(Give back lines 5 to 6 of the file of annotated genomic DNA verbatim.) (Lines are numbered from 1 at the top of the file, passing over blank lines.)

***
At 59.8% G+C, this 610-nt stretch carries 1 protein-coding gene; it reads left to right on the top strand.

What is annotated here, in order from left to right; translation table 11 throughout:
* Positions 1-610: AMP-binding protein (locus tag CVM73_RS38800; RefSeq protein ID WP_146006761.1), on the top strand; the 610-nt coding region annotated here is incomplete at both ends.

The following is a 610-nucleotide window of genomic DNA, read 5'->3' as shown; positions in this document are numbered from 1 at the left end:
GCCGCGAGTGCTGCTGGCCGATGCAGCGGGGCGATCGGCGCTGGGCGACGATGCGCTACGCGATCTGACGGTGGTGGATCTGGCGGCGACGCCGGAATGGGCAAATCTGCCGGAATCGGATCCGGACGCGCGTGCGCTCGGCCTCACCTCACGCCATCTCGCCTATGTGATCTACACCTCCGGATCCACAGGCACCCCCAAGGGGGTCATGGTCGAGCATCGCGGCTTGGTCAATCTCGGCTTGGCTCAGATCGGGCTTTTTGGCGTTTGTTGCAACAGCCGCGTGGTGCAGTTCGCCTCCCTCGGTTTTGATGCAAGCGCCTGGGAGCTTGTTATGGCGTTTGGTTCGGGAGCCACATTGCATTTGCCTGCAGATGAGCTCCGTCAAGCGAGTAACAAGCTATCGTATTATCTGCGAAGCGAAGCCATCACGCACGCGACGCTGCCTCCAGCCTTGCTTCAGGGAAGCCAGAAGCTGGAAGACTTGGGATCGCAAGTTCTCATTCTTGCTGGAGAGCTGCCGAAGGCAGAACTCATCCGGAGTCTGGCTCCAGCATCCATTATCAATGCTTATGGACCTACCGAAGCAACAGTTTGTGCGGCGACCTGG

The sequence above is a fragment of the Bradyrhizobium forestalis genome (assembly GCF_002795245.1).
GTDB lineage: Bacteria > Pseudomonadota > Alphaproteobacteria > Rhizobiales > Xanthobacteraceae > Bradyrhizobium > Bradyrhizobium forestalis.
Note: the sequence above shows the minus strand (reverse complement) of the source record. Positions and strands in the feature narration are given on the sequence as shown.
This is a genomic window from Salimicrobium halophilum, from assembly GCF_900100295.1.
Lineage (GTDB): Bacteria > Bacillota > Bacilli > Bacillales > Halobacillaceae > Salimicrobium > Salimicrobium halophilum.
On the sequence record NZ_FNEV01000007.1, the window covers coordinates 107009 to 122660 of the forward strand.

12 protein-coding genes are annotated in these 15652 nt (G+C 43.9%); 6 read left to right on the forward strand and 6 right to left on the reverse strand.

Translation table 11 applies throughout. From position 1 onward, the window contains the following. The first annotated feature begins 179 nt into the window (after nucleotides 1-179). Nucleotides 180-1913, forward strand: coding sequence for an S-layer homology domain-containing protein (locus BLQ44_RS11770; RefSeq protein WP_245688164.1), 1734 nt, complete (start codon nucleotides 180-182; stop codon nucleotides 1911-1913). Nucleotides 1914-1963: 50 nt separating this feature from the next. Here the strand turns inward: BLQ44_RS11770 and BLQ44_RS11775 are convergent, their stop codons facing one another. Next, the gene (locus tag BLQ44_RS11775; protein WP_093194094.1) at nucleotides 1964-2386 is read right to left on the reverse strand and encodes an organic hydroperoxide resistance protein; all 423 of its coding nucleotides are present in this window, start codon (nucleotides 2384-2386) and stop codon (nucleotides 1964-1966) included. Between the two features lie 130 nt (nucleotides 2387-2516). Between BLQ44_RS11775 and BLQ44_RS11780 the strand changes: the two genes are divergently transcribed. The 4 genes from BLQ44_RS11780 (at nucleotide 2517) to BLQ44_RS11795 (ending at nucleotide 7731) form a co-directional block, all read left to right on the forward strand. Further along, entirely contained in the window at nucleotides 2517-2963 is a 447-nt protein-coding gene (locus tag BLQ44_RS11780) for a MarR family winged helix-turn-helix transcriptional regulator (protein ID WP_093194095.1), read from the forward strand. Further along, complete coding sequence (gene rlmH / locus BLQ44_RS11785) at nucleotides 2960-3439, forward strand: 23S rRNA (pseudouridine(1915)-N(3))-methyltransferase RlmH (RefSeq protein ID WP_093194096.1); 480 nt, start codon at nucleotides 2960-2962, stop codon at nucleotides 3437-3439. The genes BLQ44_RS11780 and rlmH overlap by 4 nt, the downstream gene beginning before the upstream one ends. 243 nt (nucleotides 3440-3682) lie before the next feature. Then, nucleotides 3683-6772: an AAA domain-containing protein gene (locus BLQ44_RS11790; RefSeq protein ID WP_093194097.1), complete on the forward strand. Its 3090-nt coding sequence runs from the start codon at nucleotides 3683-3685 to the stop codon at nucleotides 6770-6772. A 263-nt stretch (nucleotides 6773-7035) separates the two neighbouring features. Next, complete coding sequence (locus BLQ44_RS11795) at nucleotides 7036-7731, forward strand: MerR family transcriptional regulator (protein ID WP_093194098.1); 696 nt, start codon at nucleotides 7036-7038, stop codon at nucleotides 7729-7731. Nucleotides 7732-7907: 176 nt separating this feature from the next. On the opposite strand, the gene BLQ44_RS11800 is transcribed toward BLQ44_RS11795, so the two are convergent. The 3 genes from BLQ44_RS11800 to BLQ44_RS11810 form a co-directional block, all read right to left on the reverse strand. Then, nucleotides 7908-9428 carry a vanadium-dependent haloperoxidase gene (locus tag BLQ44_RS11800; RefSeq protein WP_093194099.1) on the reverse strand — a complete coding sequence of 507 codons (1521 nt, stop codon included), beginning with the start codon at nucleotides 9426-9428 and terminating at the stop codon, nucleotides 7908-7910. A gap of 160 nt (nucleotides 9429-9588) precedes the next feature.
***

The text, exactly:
GCCGCGAGTGCTGCTGGCCGATGCAGCGGGGCGATCGGCGCTGGGCGACGATGCGCTACGCGATCTGACGGTGGTGGATCTGGCGGCGACGCCGGAATGGGCAAATCTGCCGGAATCGGATCCGGACGCGCGTGCGCTCGGCCTCACCTCACGCCATCTCGCCTATGTGATCTACACCTCCGGATCCACAGGCACCCCCAAGGGGGTCATGGTCGAGCATCGCGGCTTGGTCAATCTCGGCTTGGCTCAGATCGGGCTTTTTGGCGTTTGTTGCAACAGCCGCGTGGTGCAGTTCGCCTCCCTCGGTTTTGATGCAAGCGCCTGGGAGCTTGTTATGGCGTTTGGTTCGGGAGCCACATTGCATTTGCCTGCAGATGAGCTCCGTCAAGCGAGTAACAAGCTATCGTATTATCTGCGAAGCGAAGCCATCACGCACGCGACGCTGCCTCCAGCCTTGCTTCAGGGAAGCCAGAAGCTGGAAGACTTGGGATCGCAAGTTCTCATTCTTGCTGGAGAGCTGCCGAAGGCAGAACTCATCCGGAGTCTGGCTCCAGCATCCATTATCAATGCTTATGGACCTACCGAAGCAACAGTTTGTGCGGCGACCTGG

The sequence above is a fragment of the Bradyrhizobium forestalis genome (assembly GCF_002795245.1).